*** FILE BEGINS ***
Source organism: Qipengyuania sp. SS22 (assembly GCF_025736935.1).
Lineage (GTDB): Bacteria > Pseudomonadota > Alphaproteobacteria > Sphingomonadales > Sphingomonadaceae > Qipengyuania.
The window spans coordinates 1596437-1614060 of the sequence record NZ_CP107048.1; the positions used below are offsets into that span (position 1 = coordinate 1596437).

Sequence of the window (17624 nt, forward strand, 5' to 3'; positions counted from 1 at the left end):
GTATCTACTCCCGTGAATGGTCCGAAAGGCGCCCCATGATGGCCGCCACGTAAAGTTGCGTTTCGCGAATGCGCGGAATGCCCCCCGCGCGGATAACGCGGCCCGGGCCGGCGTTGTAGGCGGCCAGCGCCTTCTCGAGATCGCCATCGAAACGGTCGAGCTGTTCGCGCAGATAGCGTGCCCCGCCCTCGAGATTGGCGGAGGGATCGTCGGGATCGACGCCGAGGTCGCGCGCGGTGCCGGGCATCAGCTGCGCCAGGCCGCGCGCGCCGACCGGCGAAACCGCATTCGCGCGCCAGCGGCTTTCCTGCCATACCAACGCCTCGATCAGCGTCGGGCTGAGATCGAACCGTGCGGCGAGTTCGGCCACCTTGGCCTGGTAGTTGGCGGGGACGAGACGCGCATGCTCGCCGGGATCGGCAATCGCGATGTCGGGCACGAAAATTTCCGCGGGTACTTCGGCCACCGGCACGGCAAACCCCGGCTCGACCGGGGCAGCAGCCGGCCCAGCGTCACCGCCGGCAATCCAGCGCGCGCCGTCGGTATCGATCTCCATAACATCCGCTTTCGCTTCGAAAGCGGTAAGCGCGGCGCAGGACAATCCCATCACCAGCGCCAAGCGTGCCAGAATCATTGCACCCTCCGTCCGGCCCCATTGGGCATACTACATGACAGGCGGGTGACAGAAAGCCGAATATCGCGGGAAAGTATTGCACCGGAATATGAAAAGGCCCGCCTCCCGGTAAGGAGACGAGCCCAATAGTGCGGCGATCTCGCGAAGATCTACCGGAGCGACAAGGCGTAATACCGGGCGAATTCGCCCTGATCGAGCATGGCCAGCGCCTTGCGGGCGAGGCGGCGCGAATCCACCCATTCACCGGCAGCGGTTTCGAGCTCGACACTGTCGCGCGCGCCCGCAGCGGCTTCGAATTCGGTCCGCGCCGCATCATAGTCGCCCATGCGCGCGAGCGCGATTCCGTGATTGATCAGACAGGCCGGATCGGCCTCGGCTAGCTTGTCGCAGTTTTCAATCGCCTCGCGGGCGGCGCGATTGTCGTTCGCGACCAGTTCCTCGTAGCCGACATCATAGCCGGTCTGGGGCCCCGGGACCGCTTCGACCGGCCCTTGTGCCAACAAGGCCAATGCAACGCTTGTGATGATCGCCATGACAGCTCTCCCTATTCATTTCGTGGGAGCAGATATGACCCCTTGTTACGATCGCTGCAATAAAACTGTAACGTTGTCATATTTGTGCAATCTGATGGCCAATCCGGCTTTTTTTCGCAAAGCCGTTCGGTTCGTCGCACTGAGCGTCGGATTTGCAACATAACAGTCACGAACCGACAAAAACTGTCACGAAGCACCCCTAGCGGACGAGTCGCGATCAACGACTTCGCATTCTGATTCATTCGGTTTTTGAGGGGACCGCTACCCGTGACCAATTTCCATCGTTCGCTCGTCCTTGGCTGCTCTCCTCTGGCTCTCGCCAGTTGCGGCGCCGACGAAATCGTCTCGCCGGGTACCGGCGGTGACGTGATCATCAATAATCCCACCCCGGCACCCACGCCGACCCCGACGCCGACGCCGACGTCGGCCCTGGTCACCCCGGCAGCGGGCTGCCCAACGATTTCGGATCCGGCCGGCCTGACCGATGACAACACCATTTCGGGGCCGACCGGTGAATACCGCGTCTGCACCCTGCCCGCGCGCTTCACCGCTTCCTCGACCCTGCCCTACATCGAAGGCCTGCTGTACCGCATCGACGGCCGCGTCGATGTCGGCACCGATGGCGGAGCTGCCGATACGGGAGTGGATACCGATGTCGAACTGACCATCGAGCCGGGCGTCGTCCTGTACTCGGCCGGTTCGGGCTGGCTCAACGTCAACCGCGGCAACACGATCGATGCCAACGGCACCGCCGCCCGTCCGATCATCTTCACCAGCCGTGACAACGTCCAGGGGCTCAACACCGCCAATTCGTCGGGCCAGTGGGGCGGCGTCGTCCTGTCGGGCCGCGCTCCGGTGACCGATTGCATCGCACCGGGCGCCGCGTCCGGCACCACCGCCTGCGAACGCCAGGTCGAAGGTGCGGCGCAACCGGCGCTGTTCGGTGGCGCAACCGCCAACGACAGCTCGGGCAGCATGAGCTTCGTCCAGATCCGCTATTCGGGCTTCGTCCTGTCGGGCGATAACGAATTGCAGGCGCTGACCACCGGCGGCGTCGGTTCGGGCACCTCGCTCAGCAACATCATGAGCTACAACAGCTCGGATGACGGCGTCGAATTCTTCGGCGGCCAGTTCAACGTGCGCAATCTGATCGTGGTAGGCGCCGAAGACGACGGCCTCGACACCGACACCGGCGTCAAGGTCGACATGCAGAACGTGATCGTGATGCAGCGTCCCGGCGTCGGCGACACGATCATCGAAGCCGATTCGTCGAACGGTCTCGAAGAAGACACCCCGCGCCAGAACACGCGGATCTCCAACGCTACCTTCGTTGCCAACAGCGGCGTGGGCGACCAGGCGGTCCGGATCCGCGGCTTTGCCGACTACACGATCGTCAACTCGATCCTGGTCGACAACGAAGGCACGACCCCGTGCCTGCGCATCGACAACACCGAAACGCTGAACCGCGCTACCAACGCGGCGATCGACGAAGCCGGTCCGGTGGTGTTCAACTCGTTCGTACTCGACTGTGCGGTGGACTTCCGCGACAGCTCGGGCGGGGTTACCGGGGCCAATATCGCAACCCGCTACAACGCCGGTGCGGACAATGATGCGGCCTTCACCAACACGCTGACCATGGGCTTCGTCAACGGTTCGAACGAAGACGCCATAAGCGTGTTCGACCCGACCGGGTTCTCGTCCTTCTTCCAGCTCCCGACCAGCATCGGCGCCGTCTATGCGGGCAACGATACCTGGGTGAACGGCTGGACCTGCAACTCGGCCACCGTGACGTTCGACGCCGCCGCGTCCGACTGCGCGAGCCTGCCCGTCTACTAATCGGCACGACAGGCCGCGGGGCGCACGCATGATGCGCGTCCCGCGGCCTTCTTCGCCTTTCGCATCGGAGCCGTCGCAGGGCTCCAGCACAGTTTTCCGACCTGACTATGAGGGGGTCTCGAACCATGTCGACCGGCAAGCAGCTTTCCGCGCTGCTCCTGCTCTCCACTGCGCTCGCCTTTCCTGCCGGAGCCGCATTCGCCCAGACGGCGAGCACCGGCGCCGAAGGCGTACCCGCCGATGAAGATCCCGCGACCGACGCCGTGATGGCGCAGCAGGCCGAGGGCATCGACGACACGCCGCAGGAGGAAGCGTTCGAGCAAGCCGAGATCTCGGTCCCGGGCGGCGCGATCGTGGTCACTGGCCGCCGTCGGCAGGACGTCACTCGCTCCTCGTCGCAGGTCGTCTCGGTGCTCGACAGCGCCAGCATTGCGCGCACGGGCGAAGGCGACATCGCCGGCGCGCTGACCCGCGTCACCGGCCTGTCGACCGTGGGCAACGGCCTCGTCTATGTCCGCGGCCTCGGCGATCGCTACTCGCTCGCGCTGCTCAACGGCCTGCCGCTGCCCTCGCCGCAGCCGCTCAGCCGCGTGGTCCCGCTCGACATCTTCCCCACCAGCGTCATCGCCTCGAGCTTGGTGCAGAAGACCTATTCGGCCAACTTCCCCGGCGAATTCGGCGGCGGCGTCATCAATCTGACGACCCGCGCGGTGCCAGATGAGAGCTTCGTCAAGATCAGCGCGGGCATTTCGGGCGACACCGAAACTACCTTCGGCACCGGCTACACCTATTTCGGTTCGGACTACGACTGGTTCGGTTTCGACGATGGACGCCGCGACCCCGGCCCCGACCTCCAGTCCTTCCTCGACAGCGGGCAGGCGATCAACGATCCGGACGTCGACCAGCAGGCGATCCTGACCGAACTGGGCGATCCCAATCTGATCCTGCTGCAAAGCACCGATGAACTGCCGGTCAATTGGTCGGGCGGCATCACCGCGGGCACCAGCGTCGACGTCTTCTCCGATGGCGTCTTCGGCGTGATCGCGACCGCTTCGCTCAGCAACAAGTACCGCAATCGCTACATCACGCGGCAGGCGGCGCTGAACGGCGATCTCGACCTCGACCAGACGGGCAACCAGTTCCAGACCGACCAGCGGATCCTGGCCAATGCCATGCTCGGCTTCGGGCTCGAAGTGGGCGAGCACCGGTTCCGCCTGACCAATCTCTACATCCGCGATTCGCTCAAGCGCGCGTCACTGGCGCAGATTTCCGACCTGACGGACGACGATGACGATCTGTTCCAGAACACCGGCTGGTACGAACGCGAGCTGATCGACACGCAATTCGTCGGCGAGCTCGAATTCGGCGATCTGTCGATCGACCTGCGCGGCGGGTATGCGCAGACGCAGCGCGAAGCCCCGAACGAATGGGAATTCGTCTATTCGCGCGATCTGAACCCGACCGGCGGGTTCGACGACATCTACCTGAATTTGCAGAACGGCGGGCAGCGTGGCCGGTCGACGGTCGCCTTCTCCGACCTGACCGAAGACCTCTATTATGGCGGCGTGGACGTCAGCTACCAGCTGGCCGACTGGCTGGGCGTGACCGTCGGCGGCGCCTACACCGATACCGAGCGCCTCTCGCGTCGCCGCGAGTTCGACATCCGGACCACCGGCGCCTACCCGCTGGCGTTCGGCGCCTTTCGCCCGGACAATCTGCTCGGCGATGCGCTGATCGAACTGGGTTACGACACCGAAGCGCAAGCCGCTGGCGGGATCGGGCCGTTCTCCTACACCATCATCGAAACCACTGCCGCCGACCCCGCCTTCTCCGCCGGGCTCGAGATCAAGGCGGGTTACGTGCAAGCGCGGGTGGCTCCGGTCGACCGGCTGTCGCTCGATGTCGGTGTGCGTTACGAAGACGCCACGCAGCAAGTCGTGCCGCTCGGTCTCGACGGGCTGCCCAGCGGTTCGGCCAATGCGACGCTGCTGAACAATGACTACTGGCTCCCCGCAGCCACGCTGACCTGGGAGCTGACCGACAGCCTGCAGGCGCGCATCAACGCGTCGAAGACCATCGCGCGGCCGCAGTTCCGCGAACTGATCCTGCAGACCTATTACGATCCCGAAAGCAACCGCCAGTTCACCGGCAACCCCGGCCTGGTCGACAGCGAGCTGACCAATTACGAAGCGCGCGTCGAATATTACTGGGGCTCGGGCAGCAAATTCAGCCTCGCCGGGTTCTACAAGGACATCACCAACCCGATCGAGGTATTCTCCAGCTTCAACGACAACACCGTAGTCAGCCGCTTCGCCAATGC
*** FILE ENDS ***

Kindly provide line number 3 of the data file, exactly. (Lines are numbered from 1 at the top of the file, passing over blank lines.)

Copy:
The window spans coordinates 1596437-1614060 of the sequence record NZ_CP107048.1; the positions used below are offsets into that span (position 1 = coordinate 1596437).